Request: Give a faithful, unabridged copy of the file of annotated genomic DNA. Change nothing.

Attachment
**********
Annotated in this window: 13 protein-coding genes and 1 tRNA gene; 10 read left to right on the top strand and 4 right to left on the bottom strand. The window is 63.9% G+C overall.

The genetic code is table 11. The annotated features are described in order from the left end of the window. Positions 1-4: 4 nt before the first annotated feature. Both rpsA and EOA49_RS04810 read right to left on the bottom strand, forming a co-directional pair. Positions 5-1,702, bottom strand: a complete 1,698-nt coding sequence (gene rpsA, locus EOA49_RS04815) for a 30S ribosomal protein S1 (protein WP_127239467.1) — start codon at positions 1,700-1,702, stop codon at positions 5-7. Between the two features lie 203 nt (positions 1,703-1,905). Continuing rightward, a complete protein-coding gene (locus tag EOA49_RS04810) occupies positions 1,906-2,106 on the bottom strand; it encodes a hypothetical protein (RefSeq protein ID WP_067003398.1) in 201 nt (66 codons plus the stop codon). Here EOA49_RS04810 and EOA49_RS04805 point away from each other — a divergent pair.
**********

Annotated in this window: 13 protein-coding genes and 1 tRNA gene; 10 read left to right on the top strand and 4 right to left on the bottom strand. The window is 63.9% G+C overall.

The genetic code is table 11. The annotated features are described in order from the left end of the window. Positions 1-4: 4 nt before the first annotated feature. Both rpsA and EOA49_RS04810 read right to left on the bottom strand, forming a co-directional pair. Positions 5-1,702, bottom strand: a complete 1,698-nt coding sequence (gene rpsA, locus EOA49_RS04815) for a 30S ribosomal protein S1 (protein WP_127239467.1) — start codon at positions 1,700-1,702, stop codon at positions 5-7. Between the two features lie 203 nt (positions 1,703-1,905). Continuing rightward, a complete protein-coding gene (locus tag EOA49_RS04810) occupies positions 1,906-2,106 on the bottom strand; it encodes a hypothetical protein (RefSeq protein ID WP_067003398.1) in 201 nt (66 codons plus the stop codon). Here EOA49_RS04810 and EOA49_RS04805 point away from each other — a divergent pair.